Experts join forces in world first Asia Pacific Cardio Renal Forum

The Asia Pacific Cardio Renal Forum was held in Sydney on the 8th and 9th of May, and was a chance for cardio-renal professionals and experts in the Asia-Pacific region to address management methods and the association between, chronic kidney disease, cardiovascular disease and diabetes.                                                

Professor Vlado Perkovic, Executive Director of The George Institute for Global Health Australia, gave the commencement address at the world first forum, using the opportunity to discuss rising numbers of mortality in low income countries.

The forum included local and international speakers including The George Institute for Global Health’s Professor Vlado Perkovic and Associate Professor Clara Chow.

Professor Perkovic said that awareness of the relationship between kidney diseases and cardiovascular disease has become more apparent over recent years, and that awareness of this link is essential to management of these chronic diseases.

“Cardio-metabolic causes lead to 60% of global deaths annually and 80% these deaths occur in low income countries – a large number in the Asia-Pacific region.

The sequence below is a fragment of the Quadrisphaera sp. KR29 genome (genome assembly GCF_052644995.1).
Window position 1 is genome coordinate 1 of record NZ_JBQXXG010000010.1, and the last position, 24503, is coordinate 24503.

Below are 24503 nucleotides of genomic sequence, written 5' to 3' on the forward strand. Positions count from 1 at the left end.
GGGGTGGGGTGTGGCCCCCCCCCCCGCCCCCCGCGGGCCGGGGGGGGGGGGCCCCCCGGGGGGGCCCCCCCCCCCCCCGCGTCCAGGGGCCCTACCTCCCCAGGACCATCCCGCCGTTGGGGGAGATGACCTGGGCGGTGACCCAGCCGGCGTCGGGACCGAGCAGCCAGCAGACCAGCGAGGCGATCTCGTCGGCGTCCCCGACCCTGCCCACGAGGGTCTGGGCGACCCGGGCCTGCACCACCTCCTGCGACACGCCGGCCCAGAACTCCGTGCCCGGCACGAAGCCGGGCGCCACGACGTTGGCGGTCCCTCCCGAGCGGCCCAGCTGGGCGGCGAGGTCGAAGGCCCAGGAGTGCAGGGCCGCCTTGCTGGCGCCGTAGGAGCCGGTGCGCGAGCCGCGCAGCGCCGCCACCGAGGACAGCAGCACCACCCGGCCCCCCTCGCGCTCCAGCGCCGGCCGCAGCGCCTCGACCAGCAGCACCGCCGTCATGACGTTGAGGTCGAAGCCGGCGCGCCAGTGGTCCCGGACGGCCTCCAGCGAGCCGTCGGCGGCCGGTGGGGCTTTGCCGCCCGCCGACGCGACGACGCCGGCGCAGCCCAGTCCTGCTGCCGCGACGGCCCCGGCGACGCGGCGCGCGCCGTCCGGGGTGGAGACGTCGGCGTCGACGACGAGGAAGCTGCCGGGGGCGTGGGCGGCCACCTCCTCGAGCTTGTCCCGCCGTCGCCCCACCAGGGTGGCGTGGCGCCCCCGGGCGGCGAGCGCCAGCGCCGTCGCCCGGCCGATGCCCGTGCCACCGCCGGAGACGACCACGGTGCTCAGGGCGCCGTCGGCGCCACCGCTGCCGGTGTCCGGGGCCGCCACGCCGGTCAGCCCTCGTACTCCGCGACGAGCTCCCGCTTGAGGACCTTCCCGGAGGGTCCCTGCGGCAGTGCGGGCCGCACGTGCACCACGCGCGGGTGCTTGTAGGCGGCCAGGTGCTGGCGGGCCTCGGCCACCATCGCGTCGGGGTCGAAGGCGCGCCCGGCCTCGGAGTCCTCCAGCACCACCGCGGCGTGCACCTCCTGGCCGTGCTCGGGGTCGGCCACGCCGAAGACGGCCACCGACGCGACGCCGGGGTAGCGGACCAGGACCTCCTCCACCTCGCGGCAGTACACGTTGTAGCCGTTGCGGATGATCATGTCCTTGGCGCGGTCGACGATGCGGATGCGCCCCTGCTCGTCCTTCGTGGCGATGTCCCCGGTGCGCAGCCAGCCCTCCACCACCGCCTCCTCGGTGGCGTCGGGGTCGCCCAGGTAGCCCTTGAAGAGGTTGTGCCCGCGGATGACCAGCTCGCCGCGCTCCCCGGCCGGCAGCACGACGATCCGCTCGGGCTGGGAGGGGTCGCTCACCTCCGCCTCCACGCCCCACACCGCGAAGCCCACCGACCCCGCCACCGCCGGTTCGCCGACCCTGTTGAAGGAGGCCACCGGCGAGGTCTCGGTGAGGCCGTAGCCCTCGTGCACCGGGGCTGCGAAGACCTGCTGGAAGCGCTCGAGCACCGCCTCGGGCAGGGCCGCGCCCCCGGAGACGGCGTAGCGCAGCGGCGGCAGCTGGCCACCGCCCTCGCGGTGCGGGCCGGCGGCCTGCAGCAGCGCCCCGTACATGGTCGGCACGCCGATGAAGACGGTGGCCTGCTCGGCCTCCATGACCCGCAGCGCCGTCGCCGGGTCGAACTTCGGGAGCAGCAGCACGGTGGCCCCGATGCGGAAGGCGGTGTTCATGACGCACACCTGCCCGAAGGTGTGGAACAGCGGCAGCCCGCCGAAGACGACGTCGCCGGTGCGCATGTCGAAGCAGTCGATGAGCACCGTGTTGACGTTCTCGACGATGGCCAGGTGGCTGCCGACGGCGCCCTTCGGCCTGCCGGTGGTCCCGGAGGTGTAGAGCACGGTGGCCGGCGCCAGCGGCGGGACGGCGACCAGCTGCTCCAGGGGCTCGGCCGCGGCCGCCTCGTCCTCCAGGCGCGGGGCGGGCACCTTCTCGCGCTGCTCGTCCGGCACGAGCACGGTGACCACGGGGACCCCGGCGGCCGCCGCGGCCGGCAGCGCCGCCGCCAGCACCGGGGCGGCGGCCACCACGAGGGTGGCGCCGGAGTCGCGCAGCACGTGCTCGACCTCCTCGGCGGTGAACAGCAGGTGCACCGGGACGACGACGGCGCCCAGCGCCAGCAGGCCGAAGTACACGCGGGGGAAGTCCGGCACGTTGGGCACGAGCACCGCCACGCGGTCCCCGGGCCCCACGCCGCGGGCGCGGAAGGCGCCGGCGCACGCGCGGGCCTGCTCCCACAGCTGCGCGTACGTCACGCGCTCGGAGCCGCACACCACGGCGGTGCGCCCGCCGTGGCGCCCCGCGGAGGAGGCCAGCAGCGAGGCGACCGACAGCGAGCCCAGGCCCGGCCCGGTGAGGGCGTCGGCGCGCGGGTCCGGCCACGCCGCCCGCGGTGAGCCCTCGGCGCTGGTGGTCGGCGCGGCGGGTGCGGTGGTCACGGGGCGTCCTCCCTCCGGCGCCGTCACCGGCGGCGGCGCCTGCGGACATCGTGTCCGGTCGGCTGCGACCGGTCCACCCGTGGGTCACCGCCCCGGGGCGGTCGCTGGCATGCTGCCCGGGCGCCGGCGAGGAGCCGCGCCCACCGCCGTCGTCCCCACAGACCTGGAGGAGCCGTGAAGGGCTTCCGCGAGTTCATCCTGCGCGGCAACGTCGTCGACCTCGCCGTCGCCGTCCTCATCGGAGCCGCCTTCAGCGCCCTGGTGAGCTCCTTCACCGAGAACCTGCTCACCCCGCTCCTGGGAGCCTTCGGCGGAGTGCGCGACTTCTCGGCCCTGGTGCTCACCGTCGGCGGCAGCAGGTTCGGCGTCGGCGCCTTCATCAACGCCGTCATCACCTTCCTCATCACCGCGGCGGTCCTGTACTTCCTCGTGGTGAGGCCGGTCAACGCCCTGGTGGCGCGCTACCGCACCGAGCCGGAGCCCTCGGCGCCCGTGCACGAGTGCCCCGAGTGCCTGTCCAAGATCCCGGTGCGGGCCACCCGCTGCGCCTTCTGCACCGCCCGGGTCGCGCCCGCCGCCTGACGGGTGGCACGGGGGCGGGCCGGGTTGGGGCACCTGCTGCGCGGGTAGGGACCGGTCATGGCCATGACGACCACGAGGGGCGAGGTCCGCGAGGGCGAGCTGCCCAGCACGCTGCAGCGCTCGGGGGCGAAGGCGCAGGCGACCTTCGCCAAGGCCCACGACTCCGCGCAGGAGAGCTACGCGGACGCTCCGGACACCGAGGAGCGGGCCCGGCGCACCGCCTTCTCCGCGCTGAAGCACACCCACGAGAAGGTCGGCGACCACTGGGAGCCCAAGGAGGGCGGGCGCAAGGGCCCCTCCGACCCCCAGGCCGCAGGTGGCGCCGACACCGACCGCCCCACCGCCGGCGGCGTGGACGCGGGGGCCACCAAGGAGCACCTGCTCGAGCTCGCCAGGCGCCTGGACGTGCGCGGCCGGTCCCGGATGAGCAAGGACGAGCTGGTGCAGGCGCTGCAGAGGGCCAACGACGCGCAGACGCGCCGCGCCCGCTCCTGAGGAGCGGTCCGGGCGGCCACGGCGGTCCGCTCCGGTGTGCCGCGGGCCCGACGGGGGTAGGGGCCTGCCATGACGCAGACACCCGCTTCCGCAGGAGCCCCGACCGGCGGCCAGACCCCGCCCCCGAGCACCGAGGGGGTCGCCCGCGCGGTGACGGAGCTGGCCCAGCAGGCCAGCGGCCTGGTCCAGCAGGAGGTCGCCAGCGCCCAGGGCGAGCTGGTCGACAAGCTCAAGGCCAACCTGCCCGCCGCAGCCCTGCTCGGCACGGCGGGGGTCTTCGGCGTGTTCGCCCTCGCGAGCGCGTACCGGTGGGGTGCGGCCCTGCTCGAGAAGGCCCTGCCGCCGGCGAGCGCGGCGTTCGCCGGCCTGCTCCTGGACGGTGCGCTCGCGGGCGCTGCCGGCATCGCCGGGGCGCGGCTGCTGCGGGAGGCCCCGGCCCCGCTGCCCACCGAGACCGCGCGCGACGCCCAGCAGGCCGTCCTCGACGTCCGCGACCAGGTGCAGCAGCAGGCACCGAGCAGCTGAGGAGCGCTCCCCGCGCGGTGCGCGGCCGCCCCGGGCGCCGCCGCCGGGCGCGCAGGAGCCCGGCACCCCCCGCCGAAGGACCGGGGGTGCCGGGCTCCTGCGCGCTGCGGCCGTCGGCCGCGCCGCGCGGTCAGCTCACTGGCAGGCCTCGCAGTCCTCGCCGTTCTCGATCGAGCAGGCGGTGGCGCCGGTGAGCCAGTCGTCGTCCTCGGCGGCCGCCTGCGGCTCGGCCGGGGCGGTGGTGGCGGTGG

“In low income countries cardiovascular deaths are expected to rise up to 2020, while remaining stable in high income countries due to improved prevention strategies.  

“The risk factors for renal and cardiovascular diseases are shared and the effects of cardiovascular treatments may be impaired by the presence of CKD.”

International speakers at the forum included Professor Per-Henrik Groop, Professor of Nephrology at the University of Helsinki, who presented potential new treatment options for diabetic kidney disease, Professor Xueqing Yu, Chairperson of the China CKD Alliance and the President-elect of the Chinese Society of Nephrology, who discussed how cardio-vascular disease has become a major public health issue in China and Dr Orson Moe, Professor of Internal Medicine and Physiology at the University of Texas Southwestern Medical Center, who addressed mechanisms of vascular calcification.